“I Am Legend” — a brief review (with spoilers)

| December 15, 2007

The first three-fourths of “I Am Legend” (starring Will Smith and Abbey the Wonder Dog) is haunting, effective, and heart-wrenching. I have traveled to New York City a lot over the years on business — in fact, I was there just this week — and the film does a great job of showing an abandoned, decaying NYC (apparently in part by shutting down and decorating long sections of actual NYC streets for filming). Smith does a great job of portraying Robert Neville, the lone uninfected (and immune) human in NYC, as someone who’s smart and determined, but whose sanity is starting to fray, even as he seeks to find a cure for the retrovirus that has wiped out 90% of humanity and turned most of the rest into bloodthirsty, light-fearing monsters.

In my opinion, the film is definitely worth seeing — but I do have some strong criticisms, which involve spoilers, so I’ll only discuss them after the jump.


The film’s emotional climax is when Neville (Smith) is forced to put his own dog Sam (Abbey) to sleep after she’s bit and infected by zombie dogs. I did wonder a bit why Neville didn’t simply chain up Sam and use her for his on-going clinical trials, particularly since he still had a live infected human in his labs upon whom he was testing possible cures. But nevertheless, it was a wrenching scene — particularly for anyone (like me) who’s had to have a badly injured dog put down — and you felt very much that Neville might well plunge into full-blown insanity without Sam to keep him grounded and keep him company.

But then Anna (Alice Braga), a young Hispanic woman, immediately shows up with Ethan (Charlie Tahan), a young Anglo boy — and the film starts to splinter and collapse to a rushed ending. First, Neville goes off on a long riff about Bob Marley (yes, that Bob Marley), which you could almost take as another example of Neville’s struggle with sanity — except it appears to be played straight, and a Bob Marley song comes on during the closing credits. Anna, for her part, goes off on a tangent about being led by God to an uninfected colony in Vermont — sort of like “The Stand“, but without even the dreams as some form of evidence that such a colony exists (“I just know!”). Anna mentions picking up Neville’s radio broadcasts down in Maryland, but apparently these hypothetical Vermont survivors have neither been receving Neville’s broadcasts or nor broadcasting themselves (NYC is just about equidistant between Maryland and Vermont).

[INSERTED 12/22/07 – 1515 MST]

A few of the other reviews on the ‘net raised an issue I entirely overlooked: how did Anna and Ethan show up on Manhattan in a working car when all the bridges had been destroyed and the tunnels flooded? If you assume that they found a boat of some kind to get over to Manhattan, then you have to assume they found a car that was still functioning — battery live, no moisture in the fuel systems — after sitting unused for 3 years. And, by the way, that car just happened to have a rack of high-intensity flood lights bright enough to drive off infected humans.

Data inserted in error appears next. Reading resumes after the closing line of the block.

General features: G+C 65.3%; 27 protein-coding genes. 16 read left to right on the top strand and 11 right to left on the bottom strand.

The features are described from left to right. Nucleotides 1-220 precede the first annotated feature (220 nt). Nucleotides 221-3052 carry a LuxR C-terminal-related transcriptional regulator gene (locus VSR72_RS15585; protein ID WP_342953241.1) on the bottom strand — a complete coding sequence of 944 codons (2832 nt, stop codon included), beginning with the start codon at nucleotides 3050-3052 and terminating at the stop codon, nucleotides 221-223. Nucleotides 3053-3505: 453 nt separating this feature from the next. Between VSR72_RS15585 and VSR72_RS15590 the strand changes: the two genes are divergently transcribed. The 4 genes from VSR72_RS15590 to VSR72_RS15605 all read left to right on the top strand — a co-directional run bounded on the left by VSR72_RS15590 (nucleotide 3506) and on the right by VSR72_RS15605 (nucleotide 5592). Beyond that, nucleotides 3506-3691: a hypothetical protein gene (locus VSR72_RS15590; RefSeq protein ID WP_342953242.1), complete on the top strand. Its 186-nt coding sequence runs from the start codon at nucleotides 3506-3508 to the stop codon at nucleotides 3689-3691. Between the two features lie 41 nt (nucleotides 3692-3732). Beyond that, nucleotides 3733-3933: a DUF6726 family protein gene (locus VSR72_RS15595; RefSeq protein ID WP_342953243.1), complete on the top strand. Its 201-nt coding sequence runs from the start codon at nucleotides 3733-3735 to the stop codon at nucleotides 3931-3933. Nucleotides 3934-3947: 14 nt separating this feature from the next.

Also, I could be wrong, but I think that Anna may be driving that same car at the end of the movie, which means she got it off of Manhattan somehow.


And then the infected people attack Neville’s house due to a silly error on Anna’s part (after three years of surviving among these monsters?). A fight through the house ensues, ending in Neville’s basement lab. Neville give Anna a vial of his blood (no notes? no computer? not the current most-effective serum? none of the six redundant hard drives?), and then blows himself and the attacking infected people up. Anna and Ethan, tucked away in a very small hiding space, somehow get out of what is almost certainly the collapsed, burned (or burning) and oxygen-depleted basement of Neville’s house, escape from New York, and show up at the walled Vermont compound (yes, it turns out at the very end that the colony does exist) . The end. And all this seems to take place in about 10 minutes of film time — maybe 15.


While there were certainly very tense scenes during the final portion of the movie, the ending as a whole felt very rushed, unsatisfying, and somehow anti-climactic. Neville is talking to real live human beings — and direct analogues for his long-dead wife and daughter — for the first time in 3 years, yet mostly all that we get is the Bob Marley/God-told-me exchange (though there’s actually a good breakfast scene prior to that — “I was saving that!”). As my wife Sandra said after the film, “I felt as though 10 to 15 minutes were cut out at the end.”

In that regard, “I Am Legend” is very similar to Steven Spielberg’s “War of the Worlds”, which also had a rather abrupt and (from a dramatic point of view) unsatisfying ending. One moment, Tom Cruise and Dakota Fanning have barely escaped from captivity and certain death, the next scene they’re walking into Boston, the tripods are keeling over, and the movie’s done.